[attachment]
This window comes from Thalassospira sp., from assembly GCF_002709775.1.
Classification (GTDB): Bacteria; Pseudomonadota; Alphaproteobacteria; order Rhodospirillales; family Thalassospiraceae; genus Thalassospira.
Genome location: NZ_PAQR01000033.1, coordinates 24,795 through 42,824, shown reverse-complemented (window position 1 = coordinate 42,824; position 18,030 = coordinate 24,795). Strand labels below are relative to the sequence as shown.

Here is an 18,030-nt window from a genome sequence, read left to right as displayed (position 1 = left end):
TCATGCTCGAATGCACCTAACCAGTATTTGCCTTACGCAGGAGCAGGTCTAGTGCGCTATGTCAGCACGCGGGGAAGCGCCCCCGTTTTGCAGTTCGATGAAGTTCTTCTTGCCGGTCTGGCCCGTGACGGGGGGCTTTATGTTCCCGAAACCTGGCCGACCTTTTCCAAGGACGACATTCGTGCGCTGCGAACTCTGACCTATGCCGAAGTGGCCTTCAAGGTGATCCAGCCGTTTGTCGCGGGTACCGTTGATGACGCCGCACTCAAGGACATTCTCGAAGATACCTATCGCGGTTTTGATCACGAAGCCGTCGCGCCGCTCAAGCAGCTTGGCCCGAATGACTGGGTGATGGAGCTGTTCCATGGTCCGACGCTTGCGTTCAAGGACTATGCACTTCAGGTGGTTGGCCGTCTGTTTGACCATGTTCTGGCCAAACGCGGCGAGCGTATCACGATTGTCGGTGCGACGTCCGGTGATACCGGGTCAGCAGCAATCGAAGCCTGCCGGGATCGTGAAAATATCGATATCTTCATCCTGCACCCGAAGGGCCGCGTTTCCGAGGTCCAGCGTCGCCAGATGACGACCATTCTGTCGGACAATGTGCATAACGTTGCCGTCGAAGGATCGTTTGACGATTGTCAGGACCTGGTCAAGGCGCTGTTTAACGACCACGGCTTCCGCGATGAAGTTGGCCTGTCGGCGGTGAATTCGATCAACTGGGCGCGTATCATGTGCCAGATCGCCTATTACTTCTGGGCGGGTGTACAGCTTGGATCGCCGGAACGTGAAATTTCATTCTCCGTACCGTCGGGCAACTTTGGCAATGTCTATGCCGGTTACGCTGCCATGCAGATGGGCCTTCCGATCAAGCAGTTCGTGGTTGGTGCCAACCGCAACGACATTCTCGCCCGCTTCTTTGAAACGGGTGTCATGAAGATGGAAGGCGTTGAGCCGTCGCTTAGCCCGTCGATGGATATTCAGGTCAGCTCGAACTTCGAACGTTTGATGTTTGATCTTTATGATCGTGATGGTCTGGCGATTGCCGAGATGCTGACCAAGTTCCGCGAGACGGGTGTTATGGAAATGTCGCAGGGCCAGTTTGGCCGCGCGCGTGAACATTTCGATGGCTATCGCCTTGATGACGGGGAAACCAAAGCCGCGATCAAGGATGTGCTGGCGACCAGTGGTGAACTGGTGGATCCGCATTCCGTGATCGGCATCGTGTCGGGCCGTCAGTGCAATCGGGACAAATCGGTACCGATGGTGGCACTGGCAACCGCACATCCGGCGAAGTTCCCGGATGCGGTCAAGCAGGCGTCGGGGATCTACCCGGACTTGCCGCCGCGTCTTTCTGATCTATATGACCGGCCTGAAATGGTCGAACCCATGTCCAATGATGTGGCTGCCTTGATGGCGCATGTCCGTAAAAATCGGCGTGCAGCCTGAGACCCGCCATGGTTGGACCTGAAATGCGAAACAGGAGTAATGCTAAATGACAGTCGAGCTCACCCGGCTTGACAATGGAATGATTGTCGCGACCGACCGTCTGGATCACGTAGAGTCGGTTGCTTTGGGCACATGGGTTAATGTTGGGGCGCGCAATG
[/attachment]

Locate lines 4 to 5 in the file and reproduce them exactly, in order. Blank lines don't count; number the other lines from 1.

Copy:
Here is an 18,030-nt window from a genome sequence, read left to right as displayed (position 1 = left end):
TCATGCTCGAATGCACCTAACCAGTATTTGCCTTACGCAGGAGCAGGTCTAGTGCGCTATGTCAGCACGCGGGGAAGCGCCCCCGTTTTGCAGTTCGATGAAGTTCTTCTTGCCGGTCTGGCCCGTGACGGGGGGCTTTATGTTCCCGAAACCTGGCCGACCTTTTCCAAGGACGACATTCGTGCGCTGCGAACTCTGACCTATGCCGAAGTGGCCTTCAAGGTGATCCAGCCGTTTGTCGCGGGTACCGTTGATGACGCCGCACTCAAGGACATTCTCGAAGATACCTATCGCGGTTTTGATCACGAAGCCGTCGCGCCGCTCAAGCAGCTTGGCCCGAATGACTGGGTGATGGAGCTGTTCCATGGTCCGACGCTTGCGTTCAAGGACTATGCACTTCAGGTGGTTGGCCGTCTGTTTGACCATGTTCTGGCCAAACGCGGCGAGCGTATCACGATTGTCGGTGCGACGTCCGGTGATACCGGGTCAGCAGCAATCGAAGCCTGCCGGGATCGTGAAAATATCGATATCTTCATCCTGCACCCGAAGGGCCGCGTTTCCGAGGTCCAGCGTCGCCAGATGACGACCATTCTGTCGGACAATGTGCATAACGTTGCCGTCGAAGGATCGTTTGACGATTGTCAGGACCTGGTCAAGGCGCTGTTTAACGACCACGGCTTCCGCGATGAAGTTGGCCTGTCGGCGGTGAATTCGATCAACTGGGCGCGTATCATGTGCCAGATCGCCTATTACTTCTGGGCGGGTGTACAGCTTGGATCGCCGGAACGTGAAATTTCATTCTCCGTACCGTCGGGCAACTTTGGCAATGTCTATGCCGGTTACGCTGCCATGCAGATGGGCCTTCCGATCAAGCAGTTCGTGGTTGGTGCCAACCGCAACGACATTCTCGCCCGCTTCTTTGAAACGGGTGTCATGAAGATGGAAGGCGTTGAGCCGTCGCTTAGCCCGTCGATGGATATTCAGGTCAGCTCGAACTTCGAACGTTTGATGTTTGATCTTTATGATCGTGATGGTCTGGCGATTGCCGAGATGCTGACCAAGTTCCGCGAGACGGGTGTTATGGAAATGTCGCAGGGCCAGTTTGGCCGCGCGCGTGAACATTTCGATGGCTATCGCCTTGATGACGGGGAAACCAAAGCCGCGATCAAGGATGTGCTGGCGACCAGTGGTGAACTGGTGGATCCGCATTCCGTGATCGGCATCGTGTCGGGCCGTCAGTGCAATCGGGACAAATCGGTACCGATGGTGGCACTGGCAACCGCACATCCGGCGAAGTTCCCGGATGCGGTCAAGCAGGCGTCGGGGATCTACCCGGACTTGCCGCCGCGTCTTTCTGATCTATATGACCGGCCTGAAATGGTCGAACCCATGTCCAATGATGTGGCTGCCTTGATGGCGCATGTCCGTAAAAATCGGCGTGCAGCCTGAGACCCGCCATGGTTGGACCTGAAATGCGAAACAGGAGTAATGCTAAATGACAGTCGAGCTCACCCGGCTTGACAATGGAATGATTGTCGCGACCGACCGTCTGGATCACGTAGAGTCGGTTGCTTTGGGCACATGGGTTAATGTTGGGGCGCGCAATG